Challenges had 'a bit of dirt in' - Aaron Smith
August 25, 2013
Aaron Smith was a key figure for the All Blacks in Wellington © Getty Images
Australia paid Aaron Smith the ultimate compliment in the second Bledisloe Cup Test at Westpac Stadium in Wellington on Saturday, the Wallabies targeting the All Blacks scrum-half with cheap shots designed to put him off his game.
Smith said the Wallabies got to him at the breakdown early, and they had put "a bit of dirt in", but he and his team-mates weathered the storm and started to get their own game going to "sort themselves out pretty well". The aim once they gone on top of Australia had been to keep doing the basics well, Smith said.
"I never really thought we had it the whole way," he said, noting that New Zealand's second try, just before half-time, had given the All Blacks a buffer going in to the break and had allowed them room to assert their dominance in the second stanza.
Smith said he had enjoyed the sight of the All Blacks' forwards dominating the scrum, noting the pack had been talking loud and often while the Wallabies were silent. "There's no better feeling than seeing our pack walk all over theirs," he said.
Smith produced a solid personal contribution, and said his play behind the forwards reflected the fact he now felt more comfortable in the All Blacks team. He has adapted after his first call-up in 2012, but still he is happy just to be in the squad after a disappointing Super Rugby campaign with the Highlanders.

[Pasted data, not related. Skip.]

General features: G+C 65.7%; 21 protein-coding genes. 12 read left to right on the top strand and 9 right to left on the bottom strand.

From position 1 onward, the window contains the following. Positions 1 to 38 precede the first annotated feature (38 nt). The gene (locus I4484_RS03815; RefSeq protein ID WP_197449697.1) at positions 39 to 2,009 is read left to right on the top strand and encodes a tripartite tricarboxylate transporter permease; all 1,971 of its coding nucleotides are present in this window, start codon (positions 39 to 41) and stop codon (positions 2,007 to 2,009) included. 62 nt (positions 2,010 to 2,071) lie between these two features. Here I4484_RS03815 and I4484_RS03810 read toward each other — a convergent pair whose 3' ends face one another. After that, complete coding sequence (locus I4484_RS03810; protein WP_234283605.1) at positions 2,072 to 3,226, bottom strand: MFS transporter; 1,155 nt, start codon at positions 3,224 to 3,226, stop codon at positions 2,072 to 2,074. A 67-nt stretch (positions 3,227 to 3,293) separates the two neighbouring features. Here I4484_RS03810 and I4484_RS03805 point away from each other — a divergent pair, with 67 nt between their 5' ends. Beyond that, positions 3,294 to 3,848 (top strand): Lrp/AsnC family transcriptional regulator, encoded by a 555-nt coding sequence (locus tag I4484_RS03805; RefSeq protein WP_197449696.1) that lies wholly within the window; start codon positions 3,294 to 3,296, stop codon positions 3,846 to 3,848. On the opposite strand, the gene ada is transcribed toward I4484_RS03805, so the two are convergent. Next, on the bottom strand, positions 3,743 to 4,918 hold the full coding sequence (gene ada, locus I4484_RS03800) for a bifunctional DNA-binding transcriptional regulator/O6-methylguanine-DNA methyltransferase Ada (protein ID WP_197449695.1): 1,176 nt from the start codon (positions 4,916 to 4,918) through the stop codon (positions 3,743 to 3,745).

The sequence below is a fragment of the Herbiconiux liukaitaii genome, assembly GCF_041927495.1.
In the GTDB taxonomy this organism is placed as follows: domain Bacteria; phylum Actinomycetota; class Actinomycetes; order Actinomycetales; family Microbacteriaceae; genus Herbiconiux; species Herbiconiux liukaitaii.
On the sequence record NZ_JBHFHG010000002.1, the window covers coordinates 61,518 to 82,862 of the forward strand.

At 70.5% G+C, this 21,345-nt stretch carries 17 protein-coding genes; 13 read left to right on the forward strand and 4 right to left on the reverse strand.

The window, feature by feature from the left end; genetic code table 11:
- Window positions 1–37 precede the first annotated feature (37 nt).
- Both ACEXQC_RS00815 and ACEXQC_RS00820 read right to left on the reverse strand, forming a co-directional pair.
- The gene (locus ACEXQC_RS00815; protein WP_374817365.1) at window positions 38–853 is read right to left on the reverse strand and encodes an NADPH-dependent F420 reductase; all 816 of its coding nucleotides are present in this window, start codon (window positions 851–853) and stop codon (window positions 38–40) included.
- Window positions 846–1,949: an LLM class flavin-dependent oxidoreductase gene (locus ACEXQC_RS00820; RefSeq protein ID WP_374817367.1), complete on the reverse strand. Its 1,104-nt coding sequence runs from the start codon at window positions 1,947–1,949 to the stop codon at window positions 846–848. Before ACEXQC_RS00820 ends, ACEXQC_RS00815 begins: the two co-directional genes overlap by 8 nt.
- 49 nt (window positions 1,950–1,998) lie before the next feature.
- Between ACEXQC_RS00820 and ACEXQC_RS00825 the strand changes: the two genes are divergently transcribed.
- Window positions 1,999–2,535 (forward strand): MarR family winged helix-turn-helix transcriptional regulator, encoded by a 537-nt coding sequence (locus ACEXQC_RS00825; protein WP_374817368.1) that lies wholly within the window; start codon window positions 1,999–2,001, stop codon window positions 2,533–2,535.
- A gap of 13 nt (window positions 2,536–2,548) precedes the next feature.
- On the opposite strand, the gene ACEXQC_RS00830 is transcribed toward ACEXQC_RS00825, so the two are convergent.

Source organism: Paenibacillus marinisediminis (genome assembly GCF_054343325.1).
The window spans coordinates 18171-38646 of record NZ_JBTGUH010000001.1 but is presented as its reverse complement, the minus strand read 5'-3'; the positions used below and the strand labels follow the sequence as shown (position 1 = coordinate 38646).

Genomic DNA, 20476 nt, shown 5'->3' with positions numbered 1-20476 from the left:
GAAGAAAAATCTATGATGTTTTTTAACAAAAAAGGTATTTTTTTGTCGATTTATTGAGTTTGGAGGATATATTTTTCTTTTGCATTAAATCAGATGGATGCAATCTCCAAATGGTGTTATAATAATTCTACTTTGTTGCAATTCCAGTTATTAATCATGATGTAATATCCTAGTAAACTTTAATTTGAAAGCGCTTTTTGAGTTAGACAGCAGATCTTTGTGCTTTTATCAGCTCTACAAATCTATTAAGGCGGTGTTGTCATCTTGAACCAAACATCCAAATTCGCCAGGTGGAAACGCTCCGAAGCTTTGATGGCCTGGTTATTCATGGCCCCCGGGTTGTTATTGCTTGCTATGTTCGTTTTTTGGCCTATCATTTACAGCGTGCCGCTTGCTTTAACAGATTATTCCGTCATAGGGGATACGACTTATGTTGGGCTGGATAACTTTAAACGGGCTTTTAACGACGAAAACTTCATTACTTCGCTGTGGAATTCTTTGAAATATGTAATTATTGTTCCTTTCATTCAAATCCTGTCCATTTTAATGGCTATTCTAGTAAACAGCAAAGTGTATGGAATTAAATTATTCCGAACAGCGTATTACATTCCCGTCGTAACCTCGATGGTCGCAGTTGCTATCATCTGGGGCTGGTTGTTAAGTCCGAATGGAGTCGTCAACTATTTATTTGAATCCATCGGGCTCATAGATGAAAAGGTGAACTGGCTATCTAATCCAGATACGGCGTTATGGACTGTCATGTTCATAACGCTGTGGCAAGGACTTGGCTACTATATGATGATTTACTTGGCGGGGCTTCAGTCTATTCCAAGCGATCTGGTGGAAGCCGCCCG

"The coaches had a lot of confidence in me and that gave me a lot of confidence as well, and I think I'm in that mental state of just having to do my role and into that mindset of playing what I see," he said.
New Zealand confirmed their trans-Tasman dominance in Wellington (video available only in Australia)
© ESPN Sports Media Ltd
In the blink of an eye, a winger can go from a hero to villain. Hugh Godwin talks to Zac Guildford and David Strettle about life on the flank
Munster, No.8s, the imploding Australians, wonderful Glasgow and Lancaster's dilemma - it is Monday Maul time
As Ewen McKenzie exits stage left, the ARU remains under huge pressure, with CEO Bill Pulver feeling the brunt of Australian rugby's displeasure, Greg Growden writes
The latest Week in Pictures takes in the remarkable events in Brisbane and the first round of the European Rugby Champions Cup